Passive-aggressive: New coil stands ready to tame runaway electrons
In the race toward practical fusion energy, tokamaks (donut-shaped plasma devices) are the leading concept—they have achieved better confinement and higher plasma temperatures than any other configuration. Two major magnetic fields are used to contain the plasma: a toroidal field (along the axes of the donut) produced by external coils and the field from a ring current flowing in the plasma itself. The performance of a tokamak, however, comes with an Achilles heel—the possibility of disruptions, a sudden termination of the plasma driven by instabilities in the plasma current. Since the plasma current provides the equilibrium and confinement for the tokamak, the challenge of taming disruptions must be addressed and solved.
As the magnitudes of the plasma current and plasma energy increase, disruptions can cause more damage. As such, they are a particularly important concern for the newest and most powerful machines, such as the SPARC tokamak. SPARC is a compact, high-magnetic-field tokamak under design and in the early stages of construction by a joint team from the Massachusetts Institute of Technology and Commonwealth Fusion Systems. The SPARC plasma is predicted to produce more than 10 times the power than is required to maintain its 250 million F temperatures. All tokamaks of this performance class must develop strategies to protect the machine against disruptions.
A solution, however, may be in hand. Prompted by a theoretical idea from Prof. Allen Boozer of Columbia University, the SPARC design includes an innovative new coil structure which promises fully passive protection from the threat of runaway electrons.
When a tokamak disrupts, the plasma current disappears in a few milliseconds. A fundamental principle in physics, called Faraday's Law, tells us that such a change in current induces an electric field in a direction which tries to maintain the vanishing current. With the plasma collapsing, current is induced in any other nearby electrically conducting material. It can be transferred to the metallic vacuum vessel which surrounds the plasma or to a population of hot electrons which remain after the plasma collapse. It turns out that this latter process can quickly produce an enormous population of relativistic electrons travelling just under the speed of light. These beams, containing millions of amperes of current in relativistic, "runaway" electrons, have the potential to wreak significant damage on plasma facing materials in the vessel. This scenario is a major concern for machines like SPARC or ITER, the international tokamak under construction in France, and one that had seemed to be very difficult to mitigate.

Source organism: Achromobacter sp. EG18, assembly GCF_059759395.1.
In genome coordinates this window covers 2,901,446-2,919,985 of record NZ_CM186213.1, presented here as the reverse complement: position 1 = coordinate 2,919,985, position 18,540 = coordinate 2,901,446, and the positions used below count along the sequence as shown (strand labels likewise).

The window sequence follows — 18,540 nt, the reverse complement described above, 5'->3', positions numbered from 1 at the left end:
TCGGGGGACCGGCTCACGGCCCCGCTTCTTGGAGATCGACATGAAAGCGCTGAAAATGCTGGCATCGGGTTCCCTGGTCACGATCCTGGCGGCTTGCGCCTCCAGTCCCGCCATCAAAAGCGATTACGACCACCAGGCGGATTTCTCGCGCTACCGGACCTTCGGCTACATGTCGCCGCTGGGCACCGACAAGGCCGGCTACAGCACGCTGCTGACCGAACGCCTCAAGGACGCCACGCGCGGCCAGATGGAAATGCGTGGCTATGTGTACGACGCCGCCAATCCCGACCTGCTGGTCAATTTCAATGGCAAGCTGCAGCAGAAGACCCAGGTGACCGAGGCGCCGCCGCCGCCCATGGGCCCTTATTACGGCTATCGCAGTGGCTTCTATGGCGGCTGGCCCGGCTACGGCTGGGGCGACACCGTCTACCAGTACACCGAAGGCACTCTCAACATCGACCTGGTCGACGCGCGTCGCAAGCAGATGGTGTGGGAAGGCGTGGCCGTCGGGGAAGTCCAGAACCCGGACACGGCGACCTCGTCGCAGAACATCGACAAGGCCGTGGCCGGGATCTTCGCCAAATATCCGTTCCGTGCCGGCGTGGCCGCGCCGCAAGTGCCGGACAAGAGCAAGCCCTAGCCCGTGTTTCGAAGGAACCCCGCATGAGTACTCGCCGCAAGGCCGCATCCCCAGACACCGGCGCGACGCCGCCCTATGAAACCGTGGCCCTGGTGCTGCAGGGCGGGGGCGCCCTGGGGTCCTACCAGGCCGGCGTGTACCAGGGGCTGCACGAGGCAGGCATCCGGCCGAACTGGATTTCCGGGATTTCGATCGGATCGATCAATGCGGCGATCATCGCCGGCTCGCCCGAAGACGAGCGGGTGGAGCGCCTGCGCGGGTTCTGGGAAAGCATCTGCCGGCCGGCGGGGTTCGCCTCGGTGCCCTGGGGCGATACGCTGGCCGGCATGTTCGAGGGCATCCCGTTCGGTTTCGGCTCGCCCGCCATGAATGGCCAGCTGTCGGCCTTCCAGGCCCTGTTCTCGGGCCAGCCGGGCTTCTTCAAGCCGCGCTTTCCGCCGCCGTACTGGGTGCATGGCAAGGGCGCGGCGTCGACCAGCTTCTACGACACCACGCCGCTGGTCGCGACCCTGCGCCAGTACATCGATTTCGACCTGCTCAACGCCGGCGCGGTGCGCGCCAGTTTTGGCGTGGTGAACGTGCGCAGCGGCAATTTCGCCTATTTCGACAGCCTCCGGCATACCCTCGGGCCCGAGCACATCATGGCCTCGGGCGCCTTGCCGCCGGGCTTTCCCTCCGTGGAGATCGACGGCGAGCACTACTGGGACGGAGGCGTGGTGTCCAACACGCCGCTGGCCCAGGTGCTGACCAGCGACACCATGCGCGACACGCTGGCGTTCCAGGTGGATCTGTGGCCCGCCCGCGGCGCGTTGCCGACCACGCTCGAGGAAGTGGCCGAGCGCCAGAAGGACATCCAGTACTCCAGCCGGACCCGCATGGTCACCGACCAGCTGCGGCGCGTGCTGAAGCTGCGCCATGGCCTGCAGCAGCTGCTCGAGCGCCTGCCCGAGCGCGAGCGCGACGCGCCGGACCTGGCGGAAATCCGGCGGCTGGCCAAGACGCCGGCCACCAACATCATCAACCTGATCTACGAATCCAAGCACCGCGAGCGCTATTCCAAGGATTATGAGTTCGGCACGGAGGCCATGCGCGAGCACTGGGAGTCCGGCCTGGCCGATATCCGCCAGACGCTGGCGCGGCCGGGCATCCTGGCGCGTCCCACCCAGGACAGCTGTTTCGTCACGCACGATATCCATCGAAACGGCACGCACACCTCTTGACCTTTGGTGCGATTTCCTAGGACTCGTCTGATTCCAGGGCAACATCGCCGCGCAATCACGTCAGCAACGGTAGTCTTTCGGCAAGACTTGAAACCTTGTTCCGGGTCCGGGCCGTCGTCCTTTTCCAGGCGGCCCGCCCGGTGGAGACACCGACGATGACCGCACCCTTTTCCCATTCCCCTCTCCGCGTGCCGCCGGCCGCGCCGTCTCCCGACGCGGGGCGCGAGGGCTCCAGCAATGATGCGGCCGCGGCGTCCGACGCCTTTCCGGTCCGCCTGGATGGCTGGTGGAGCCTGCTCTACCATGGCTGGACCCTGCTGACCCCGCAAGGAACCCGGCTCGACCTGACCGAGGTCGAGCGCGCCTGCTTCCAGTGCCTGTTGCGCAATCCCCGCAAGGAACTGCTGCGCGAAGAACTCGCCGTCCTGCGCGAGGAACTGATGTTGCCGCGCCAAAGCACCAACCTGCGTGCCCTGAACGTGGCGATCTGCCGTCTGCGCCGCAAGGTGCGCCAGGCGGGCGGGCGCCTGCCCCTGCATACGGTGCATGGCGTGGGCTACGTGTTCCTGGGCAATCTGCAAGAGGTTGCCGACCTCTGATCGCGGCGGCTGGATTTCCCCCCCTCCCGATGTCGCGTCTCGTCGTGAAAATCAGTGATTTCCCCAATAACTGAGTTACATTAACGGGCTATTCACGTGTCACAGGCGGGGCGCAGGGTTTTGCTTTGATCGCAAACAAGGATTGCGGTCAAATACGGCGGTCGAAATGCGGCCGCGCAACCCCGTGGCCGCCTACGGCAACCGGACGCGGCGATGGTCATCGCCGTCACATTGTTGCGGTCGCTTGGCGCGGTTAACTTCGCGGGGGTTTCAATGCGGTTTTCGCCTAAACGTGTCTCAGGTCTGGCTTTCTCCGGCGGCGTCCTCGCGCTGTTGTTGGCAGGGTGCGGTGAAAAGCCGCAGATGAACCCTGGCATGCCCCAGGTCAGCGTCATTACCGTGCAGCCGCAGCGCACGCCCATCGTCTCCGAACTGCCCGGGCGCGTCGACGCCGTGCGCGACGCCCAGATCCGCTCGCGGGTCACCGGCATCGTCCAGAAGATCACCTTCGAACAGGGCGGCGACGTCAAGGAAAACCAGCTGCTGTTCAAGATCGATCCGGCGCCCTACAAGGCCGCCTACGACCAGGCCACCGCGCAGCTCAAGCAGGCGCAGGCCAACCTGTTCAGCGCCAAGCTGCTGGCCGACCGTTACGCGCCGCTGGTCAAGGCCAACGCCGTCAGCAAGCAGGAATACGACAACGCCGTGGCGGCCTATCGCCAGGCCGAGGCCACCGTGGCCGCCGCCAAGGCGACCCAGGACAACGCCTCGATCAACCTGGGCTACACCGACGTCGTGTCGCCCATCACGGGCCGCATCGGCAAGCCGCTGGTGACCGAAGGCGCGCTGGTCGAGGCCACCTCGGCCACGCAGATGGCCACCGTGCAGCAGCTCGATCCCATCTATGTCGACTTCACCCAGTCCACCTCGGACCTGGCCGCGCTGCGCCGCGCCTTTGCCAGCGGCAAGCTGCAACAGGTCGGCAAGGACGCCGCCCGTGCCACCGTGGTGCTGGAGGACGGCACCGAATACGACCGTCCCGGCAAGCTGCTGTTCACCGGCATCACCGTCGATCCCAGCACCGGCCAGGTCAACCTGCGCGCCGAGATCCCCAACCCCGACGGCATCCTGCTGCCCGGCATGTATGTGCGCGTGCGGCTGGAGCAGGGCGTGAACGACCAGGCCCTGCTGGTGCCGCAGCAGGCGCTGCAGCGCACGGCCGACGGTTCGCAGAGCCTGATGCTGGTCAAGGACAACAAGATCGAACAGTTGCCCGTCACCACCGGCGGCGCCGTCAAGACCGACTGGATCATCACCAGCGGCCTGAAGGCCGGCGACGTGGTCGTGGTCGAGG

The new coil, which is powered by the disruption itself (via Faraday's law), addresses this scenario by introducing a non-axisymmetric perturbation into the magnetic field structure. When the disruption starts, this perturbation breaks the symmetry, spoils the confinement, and protects the machine by providing a safe mechanism which quickly removes the hot electrons before they can be accelerated to relativistic velocities. This perturbation only grows when the coil is energized by the electric field induced during a disruption, so during normal operations the excellent confinement that is characteristic of a tokamak is maintained.
For the first time, scientists used a suite of powerful computer codes to analyze the energization of such a coil, the response of the plasma and the impact of the resulting perturbation on fast particles. These results, which will be presented in an invited talk at the APS-DPP meeting, confirm the viability of this approach.
A conceptual design for the coil has been developed, with further analysis to come. These will focus on detailed mechanical, thermal and electrical engineering along with considerations imposed by the nuclear environment within which the coil must operate.